• Die zerbrechliche Welt der menschlichen Angelegenheiten. Über Leben und Alterswerk europäischer Schriftstellerinnen Ricarda Huch, Virginia Woolf, Tania Karen Blixen, Marina Zwetajewa, Vittoria Colonna, Marguerite Yourcenar, Hannah Arendt, Simone de Beauvoir, Ingeborg Bachmann, Grete Weil, by Wenda Focke (2005)
  • Lexikon deutschsprachiger Schriftstellerinnen 1800-1945, ed. Gisela Brinker-Gabler, Karola Ludwig, and Angela Wöffen (1986)
  • Deutsche Dichter. Leben und Werk deutschsprachiger Autoren, Bd. 6. Realismus, Naturalismus und Jugendstil, ed. Gunter Grimm and Frank Rainer Max (1989)
  • Deutschsprachige Schriftstellerinnen des Fin de siècle, ed. Karin Tebben (1999)
  • Denn da ist nichts mehr, wie es die Natur gewollt. Portraits von Künstlerinnen und Schriftstellerinnen um 1900, ed. Britta Jürgs (2001)
  • Verlorene Generation. Dreißig vergessene Dichterinnen und Dichter des „anderen Deutschland“, by Armin Strohmeyr (2008)
  • Fliegen mit gestutzten Flügeln. Die letzten Jahre der Ricarda Huch: 1933 – 1947, by Barbara Bronnen (2007)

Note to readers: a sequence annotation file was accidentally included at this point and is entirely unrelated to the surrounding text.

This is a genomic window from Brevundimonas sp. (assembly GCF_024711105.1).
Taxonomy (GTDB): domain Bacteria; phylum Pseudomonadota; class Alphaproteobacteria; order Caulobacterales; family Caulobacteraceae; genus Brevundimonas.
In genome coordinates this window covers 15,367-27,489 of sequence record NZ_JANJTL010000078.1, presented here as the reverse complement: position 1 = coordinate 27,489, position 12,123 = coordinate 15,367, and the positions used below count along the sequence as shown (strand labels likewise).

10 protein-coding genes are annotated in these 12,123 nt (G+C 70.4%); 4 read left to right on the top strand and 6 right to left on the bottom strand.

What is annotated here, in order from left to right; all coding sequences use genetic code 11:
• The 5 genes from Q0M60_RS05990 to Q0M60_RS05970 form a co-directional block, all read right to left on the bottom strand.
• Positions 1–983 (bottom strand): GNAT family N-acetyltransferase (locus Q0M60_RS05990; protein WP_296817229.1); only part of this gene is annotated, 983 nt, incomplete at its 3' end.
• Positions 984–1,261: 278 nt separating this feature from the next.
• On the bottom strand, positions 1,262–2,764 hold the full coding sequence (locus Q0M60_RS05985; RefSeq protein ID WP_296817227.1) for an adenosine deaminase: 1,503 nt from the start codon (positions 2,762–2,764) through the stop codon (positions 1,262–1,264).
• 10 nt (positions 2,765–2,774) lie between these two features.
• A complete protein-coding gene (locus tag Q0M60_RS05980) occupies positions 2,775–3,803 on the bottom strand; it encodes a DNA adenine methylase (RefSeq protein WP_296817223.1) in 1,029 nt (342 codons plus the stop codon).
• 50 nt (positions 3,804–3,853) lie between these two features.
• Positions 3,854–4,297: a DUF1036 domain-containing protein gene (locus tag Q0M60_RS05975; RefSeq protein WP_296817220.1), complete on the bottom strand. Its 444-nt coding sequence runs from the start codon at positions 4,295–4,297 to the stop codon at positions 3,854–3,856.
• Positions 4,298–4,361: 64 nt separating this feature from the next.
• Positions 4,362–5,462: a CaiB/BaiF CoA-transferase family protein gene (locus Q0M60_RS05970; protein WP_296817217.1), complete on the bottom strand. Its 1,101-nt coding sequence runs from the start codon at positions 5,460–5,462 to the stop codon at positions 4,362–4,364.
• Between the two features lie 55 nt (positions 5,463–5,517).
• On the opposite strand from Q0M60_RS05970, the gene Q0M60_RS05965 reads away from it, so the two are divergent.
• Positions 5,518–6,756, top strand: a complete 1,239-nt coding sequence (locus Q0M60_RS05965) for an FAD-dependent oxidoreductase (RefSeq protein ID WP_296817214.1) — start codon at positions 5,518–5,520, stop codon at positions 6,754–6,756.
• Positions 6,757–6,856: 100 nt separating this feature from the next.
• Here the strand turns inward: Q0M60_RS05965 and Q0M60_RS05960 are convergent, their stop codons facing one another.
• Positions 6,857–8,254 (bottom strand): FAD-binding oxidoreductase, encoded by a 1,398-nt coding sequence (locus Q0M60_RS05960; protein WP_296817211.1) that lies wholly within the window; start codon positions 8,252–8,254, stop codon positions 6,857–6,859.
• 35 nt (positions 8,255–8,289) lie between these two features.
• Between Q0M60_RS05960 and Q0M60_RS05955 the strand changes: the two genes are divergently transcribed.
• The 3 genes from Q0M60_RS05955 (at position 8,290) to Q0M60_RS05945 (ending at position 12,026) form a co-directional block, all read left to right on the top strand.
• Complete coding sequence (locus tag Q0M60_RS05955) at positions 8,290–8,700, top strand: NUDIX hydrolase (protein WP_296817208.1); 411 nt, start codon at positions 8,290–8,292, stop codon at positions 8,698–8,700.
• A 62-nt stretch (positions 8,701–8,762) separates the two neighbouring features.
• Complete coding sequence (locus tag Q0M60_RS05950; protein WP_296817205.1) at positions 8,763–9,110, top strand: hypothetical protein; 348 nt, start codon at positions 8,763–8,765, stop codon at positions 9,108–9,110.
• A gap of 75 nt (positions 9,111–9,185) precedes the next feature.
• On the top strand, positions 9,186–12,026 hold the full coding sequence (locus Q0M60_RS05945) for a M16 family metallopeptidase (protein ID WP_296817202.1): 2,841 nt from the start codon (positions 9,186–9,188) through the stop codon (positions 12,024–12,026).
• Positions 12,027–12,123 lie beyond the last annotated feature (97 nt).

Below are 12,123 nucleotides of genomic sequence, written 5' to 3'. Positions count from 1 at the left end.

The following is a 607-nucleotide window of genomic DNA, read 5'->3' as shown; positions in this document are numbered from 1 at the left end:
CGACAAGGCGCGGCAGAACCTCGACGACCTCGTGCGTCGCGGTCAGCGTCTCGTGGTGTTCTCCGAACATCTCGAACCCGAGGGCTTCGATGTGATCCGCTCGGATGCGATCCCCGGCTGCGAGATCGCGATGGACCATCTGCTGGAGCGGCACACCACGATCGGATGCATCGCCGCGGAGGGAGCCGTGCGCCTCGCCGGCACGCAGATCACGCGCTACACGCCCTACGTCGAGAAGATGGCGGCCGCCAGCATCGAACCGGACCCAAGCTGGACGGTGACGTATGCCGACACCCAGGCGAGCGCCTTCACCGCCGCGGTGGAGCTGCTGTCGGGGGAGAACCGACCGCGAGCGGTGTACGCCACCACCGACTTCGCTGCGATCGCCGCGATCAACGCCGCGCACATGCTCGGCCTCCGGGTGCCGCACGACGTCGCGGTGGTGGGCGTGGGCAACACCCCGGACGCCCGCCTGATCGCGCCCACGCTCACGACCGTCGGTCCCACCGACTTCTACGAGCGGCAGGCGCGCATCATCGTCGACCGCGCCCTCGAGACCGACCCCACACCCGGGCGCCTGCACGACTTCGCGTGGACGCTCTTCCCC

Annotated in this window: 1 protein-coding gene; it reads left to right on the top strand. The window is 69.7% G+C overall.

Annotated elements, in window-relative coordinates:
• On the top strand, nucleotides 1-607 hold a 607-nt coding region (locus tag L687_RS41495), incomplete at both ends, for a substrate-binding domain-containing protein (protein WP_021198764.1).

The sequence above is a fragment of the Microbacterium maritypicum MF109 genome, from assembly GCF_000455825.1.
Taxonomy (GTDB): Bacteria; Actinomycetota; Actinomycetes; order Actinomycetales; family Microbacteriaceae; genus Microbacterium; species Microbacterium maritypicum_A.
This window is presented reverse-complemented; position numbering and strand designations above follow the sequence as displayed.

• Verboten, verfemt, vertrieben. Schriftstellerinnen im Widerstand gegen den Nationalsozialismus, by Edda Ziegler (2010)
  • Ricarda Huch. Die Summe des Ganzen: Leben und Werk, by Katrin Lemke (2014)

12 thoughts on “Ricarda Huch

  1. Just published my translation of another short story (‘Lügenmärchen’, AKA ‘Once Upon a Lie’) at the site:


    I only realised after publishing that there is another translation out there by Shawn C. Jarvis, in a collection of fairy tales by German women writers (‘The Queen’s Mirror’), under the title ‘Pack of Lies’. The translation’s not available online, but I prefer my title, anyway 😉